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‘We need you’ to protect democracy, Garland tells Harvard 2020, 2021 grads Sunday

Attorney General Merrick Garland looks on before the start of a Harvard Commencement ceremony held for the classes of 2020 and 2021, Sunday, May 29, 2022, in Cambridge, Mass.Mary Schwalm/Associated Press

US Attorney General Merrick Garland called on Harvard graduates from the classes of 2020 and 2021 Sunday to help protect democracy amid the growing threat of violence and efforts to restrict voting rights across the United States.

In an at-times emotional call to action, Garland said the graduates — who faced the threat of the pandemic during their college years — must take on the mantle of overcoming the polarization that is tearing the nation apart.

“We need you. The responsibility to preserve democracy and to maintain faith in its legitimacy lies with all of us,” Garland said during their in-person commencement ceremonies Sunday, after virtual events were held for two years due to the pandemic.


Garland’s remarks came after recent deadly mass shootings at a Buffalo supermarket, a Laguna Woods, Calif., church, and an elementary school in Uvalde, Texas.

Referencing the Uvalde shooting, which killed 19 y students and two teachers Tuesday, Garland said “we are also holding onto an enormous amount of grief... our hearts are broken.”

Those shootings, he said, “underscore how urgent the call to public service for your generation truly is.”

During the ceremony, several demonstrators outside Harvard’s Smith Campus Center demanded Garland release WikiLeaks founder Julian Assange. The United States is seeking Assange’s extradition from the United Kingdom for his alleged role in helping to steal classified US diplomatic materials and military files.

Garland, who earned his undergraduate and law degrees at Harvard in the 1970s, said he had made a promise while a student at the university to devote part of his life to public service.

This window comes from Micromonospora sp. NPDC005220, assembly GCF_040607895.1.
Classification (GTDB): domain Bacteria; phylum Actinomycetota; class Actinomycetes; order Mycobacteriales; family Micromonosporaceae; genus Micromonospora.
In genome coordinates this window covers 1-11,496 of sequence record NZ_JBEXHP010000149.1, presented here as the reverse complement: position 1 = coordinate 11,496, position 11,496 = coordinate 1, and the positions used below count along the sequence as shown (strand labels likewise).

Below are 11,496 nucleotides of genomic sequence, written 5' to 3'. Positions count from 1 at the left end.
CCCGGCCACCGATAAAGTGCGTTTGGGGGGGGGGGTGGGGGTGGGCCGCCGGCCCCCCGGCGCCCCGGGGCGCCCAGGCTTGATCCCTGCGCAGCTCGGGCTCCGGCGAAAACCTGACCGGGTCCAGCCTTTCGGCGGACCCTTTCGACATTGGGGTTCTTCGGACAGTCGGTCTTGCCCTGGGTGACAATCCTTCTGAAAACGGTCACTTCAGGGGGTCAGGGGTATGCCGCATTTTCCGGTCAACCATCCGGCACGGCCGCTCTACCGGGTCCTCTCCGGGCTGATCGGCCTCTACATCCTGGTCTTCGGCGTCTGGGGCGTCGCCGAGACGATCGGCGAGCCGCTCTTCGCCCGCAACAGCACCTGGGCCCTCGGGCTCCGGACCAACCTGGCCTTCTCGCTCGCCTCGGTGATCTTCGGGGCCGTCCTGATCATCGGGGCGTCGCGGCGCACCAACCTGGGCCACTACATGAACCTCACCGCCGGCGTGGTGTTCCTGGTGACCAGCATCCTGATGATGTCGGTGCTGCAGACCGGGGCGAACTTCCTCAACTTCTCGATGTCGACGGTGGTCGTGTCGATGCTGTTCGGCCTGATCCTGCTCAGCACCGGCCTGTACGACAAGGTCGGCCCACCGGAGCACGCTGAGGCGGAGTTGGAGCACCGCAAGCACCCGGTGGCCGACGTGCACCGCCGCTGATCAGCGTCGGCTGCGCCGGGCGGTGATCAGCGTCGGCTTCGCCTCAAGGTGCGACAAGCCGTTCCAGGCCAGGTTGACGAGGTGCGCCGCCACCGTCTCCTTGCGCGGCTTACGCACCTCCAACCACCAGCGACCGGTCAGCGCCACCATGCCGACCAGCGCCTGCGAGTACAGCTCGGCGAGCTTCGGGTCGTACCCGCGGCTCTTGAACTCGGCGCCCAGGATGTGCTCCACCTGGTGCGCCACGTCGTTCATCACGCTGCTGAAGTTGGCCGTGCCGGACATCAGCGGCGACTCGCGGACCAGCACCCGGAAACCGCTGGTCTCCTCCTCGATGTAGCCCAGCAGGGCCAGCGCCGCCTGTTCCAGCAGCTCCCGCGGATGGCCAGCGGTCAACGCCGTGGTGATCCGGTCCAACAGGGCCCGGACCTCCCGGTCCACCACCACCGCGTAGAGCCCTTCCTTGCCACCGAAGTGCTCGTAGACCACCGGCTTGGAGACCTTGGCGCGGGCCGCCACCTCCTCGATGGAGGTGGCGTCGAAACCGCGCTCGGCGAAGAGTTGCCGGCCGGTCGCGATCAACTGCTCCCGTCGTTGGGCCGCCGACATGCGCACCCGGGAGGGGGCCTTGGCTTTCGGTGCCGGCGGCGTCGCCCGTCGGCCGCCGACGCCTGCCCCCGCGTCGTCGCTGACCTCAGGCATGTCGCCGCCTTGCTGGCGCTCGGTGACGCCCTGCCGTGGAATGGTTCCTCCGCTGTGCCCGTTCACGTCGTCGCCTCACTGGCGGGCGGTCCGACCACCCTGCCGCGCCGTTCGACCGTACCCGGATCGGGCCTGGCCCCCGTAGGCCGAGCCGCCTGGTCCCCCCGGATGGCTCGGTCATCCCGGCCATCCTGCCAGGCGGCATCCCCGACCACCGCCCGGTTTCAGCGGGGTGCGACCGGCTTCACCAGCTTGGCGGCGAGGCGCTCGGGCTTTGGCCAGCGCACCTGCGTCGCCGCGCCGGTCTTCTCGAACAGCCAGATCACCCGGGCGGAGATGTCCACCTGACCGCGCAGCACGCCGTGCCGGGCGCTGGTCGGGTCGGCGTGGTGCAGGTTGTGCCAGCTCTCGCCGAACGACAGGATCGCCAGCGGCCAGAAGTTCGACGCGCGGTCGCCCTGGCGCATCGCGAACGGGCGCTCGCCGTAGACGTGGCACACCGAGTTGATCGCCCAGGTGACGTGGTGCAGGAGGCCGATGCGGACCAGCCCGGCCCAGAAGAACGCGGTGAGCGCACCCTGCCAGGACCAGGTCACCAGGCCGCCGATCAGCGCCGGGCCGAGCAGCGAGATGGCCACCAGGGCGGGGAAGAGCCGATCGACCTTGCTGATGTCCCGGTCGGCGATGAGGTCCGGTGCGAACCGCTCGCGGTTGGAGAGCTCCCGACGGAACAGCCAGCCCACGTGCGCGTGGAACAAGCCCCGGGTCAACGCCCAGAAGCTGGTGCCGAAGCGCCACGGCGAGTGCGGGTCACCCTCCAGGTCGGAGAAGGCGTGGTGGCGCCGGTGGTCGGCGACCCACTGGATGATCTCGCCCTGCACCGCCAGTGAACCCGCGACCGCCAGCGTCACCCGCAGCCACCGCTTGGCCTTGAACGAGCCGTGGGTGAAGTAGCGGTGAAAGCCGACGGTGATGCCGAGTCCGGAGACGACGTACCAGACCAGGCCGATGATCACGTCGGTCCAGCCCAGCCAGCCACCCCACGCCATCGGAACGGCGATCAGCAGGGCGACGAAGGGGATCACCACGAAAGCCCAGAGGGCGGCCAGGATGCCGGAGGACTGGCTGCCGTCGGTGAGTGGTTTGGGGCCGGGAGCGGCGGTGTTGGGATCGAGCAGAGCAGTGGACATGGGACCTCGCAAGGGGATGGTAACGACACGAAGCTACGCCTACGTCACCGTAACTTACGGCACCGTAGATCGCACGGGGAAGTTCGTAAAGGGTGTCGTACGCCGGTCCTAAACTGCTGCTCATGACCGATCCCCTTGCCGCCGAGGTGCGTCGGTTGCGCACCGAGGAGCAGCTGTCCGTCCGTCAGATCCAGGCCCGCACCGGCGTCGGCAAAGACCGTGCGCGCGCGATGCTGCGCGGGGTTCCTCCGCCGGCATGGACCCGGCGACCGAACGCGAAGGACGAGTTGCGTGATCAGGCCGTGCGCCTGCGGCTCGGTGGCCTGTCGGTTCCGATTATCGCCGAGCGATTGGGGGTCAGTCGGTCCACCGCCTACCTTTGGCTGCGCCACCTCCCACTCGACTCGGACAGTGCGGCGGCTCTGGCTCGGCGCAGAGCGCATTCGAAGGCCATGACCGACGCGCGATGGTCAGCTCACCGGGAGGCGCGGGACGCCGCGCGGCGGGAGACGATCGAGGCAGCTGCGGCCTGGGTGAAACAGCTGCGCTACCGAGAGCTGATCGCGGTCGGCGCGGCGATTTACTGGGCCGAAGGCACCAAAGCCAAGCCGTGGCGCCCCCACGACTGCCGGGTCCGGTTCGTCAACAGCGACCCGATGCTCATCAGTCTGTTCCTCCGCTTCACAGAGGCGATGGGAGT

And he feels he owes a debt to this country, he said.

Members of his family fled religious persecution in Europe and took refuge in the United States before World War I, Garland said, which allowed them to survive the Holocaust. Garland has previously said his grandparents fled antisemitism in Europe.


Garland said his grandmother was one of five children born in what is now Belarus; she and three of her siblings attempted to enter the United States. Not all of them made it.

“The fourth was turned back at Ellis Island. And the fifth did not try,” Garland said, pausing for a moment before continuing.

The two who stayed behind died in the Holocaust, he said.

“So for me, public service is a way to repay the debt my family owes to this country for our very lives,” Garland said.

Garland said democracy is threatened in this country as well as overseas, including in Russia’s months-long unprovoked invasion of Ukraine. In the United States, democracy is under attack by efforts to undermine voting rights and the use of violence to overturn the law, including the Jan. 6, 2021, insurrection at the US Capitol.

He said violence and threats of violence are “becoming normalized and routine. This is deeply dangerous for our democracy.”

That violence includes acts that target people because of “who they are,” Garland said. He pointed to the Buffalo shooting, where a white man is accused of killing 10 people, acting out of racially motivated extremism.

Threats and violence have also targeted people who interact with the public, he said.

“These are our fellow citizens who administer our elections, ensure our safe travel, treat the sick, teach the children, report the news, represent their constituents, ensure the rule of law, and keep our communities safe,” Garland said.


Graduates who enter public service, he said, can help “build and rebuild” the institutions upon which a functioning democracy depends.

People must also be willing to tell the truth and ensure that an event like Jan. 6 is not downplayed or understated, he said.

“We are all in this together,” he said. “We must protect each other.”

US Senator Elizabeth Warren appeared later Sunday morning at Harvard Law School’s 2020 and 2021 commencement and pointed out that other countries have been able to reduce gun violence.

“We are so torn apart politically that we stay with the status quo that is literally killing people we love,” Warren said.

John Hilliard can be reached at